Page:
I hadn't anticipated great changes in crossing the border from the United States into Canada. I don't know whether I was excessively ethnocentric, or whatever the exact opposite of that is. Either way, I expected a friendly border officer to ask us a few questions ending in "eh," check our passports, and send us on our way to what I was sure would prove to be North Washington.
The first hint that this wasn't going to be the case was when my sister called her phone company and realized that she'd need an international calling plan to be able to use her phone on our trip. That's right. This arbitrary line on the great land mass of North America instantly bricked my phone - which has a similar effect on me to severing an appendage. I have no problem leaving my phone in another room and refusing to check it throughout the duration of a day or two, but I have to know that, should I need it, it will send a tweet or call 911 (in that order of importance).
The next indication was the surliness of the border agent. I realize that they kind of have to treat everybody like potential terrorists, but this guy either hated his life, his job, or us. Maybe all three. He was incredulous of our every plan. "What are you coming to Canada for?" "Just for fun." "Why?" "Um... y'know. We had a break." "Right. Open your trunk." Brother would not crack a smile for anything, and ended up sending us into the big border control building, where a slightly friendlier agent asked us the exact same questions, and at least acted amused when we told her we were visiting Canada because it was either that or a kidnapping tour of Mexico. It did take all my self-control not to tell her I had just picked Ed up on the side of the road somewhere in Oregon when, looking at our passports with our identical and incredibly uncommon last names on them, she asked how we knew each other. I really was looking forward to seeing more of Canada than the duty free shop on the way out, however, so I refrained.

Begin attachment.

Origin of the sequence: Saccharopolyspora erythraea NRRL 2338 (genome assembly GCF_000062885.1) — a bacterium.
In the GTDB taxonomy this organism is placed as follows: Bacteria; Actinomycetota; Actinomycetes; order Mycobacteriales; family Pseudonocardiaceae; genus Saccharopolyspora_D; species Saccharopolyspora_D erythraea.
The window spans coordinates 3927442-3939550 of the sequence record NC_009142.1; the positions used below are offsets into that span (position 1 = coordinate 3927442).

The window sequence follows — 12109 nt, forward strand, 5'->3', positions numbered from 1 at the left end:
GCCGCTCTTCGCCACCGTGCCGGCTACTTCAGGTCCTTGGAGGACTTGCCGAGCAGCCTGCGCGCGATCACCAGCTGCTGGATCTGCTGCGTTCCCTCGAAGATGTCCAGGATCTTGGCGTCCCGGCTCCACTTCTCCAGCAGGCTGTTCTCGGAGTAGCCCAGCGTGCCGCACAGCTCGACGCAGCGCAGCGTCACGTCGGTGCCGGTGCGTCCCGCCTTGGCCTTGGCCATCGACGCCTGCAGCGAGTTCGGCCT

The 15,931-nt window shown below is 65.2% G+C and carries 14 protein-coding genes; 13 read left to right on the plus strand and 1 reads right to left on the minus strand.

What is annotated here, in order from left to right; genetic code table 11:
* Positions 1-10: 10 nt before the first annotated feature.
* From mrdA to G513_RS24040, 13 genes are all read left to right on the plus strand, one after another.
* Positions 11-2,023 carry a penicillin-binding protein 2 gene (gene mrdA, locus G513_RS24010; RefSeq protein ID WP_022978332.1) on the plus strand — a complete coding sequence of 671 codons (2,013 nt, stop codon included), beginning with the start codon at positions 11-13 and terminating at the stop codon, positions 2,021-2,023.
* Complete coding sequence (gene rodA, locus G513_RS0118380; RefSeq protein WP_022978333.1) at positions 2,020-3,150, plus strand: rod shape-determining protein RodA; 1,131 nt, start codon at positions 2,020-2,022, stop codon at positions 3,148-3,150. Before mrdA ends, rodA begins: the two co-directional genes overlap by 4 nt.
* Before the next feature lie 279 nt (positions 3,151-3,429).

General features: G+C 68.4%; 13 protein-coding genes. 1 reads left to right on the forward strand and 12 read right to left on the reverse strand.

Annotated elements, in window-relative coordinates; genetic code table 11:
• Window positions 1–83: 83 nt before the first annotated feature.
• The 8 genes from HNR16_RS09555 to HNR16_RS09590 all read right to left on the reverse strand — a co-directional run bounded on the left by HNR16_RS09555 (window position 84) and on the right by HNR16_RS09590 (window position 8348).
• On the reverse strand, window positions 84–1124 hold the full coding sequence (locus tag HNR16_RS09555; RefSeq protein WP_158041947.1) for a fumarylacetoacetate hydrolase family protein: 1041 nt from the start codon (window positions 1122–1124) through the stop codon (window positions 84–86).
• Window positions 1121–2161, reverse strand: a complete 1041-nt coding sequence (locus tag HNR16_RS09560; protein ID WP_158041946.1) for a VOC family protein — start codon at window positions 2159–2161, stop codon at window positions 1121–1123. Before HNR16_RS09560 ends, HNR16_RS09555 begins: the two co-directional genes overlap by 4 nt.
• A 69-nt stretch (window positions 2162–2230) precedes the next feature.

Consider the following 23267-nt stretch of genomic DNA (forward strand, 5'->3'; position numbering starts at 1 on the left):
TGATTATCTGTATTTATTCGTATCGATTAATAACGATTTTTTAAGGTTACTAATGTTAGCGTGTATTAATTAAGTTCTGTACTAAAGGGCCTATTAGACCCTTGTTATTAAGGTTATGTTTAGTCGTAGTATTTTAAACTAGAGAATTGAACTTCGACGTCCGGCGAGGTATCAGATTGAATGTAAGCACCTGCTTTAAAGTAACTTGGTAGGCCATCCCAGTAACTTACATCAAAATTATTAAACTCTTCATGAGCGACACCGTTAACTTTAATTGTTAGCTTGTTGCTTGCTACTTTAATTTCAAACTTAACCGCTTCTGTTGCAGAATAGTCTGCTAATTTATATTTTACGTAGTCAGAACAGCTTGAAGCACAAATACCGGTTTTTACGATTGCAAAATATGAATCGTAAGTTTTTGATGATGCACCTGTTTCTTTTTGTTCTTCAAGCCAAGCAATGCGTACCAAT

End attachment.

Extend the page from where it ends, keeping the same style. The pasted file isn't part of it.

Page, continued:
Next, as I had briefly considered but, for whatever reason, disregarded as a possibility, the speed markers on the freeway were labeled in kilometers per hour. When the first one we saw said 50kmh, I figured that the speeds must be pretty close. When the next one said 100, I began to question my deductive reasoning. My sister retrieved from my bag a little book with conversion charts in it, and we quickly realized that miles per hour are like, half of kilometers per hour. So, as we were happily cruising along around 50mph, we were going a good 20mph over the speed limit. No matter, however, 'cause Canadians be crazy. There really is no such thing as a speed limit in Canada. No matter where you are, including the middle of the city, you're on the freaking Autobahn. While taking advantage of the wifi at a Starbucks in Vancouver, I took a moment to look up some driving tips for Americans in Canada. It basically verified what I already knew: Canadians are extremely aggressive, frequently dart around each other and run red lights, and adhere to no discernible speed limits. Furthermore, there is very little enforcement of traffic laws. Of course, we managed to find the exception to that rule, and, while I was looking up these tips, somebody was busily enforcing the street parking laws and leaving a $35 ticket on our car for neglecting to feed the meter.
Or is that metre? 'Cause everything here is written in British English. Hadn't accounted for that either. I mean, I get that the province is called BRITISH Columbia, but I kinda took that in the same way that the region of the U.S. I grew up in is called New ENGLAND. I was surprised to find Queen Elizabeth's visage not only imprinted upon the monopoly money we were given at the currency exchange, but also proudly displayed in various establishments throughout the area. This surely is what we fought the revolution to avoid: Images of the royal family and the unnecessary addition of the letter "u" to words that certainly do not require it.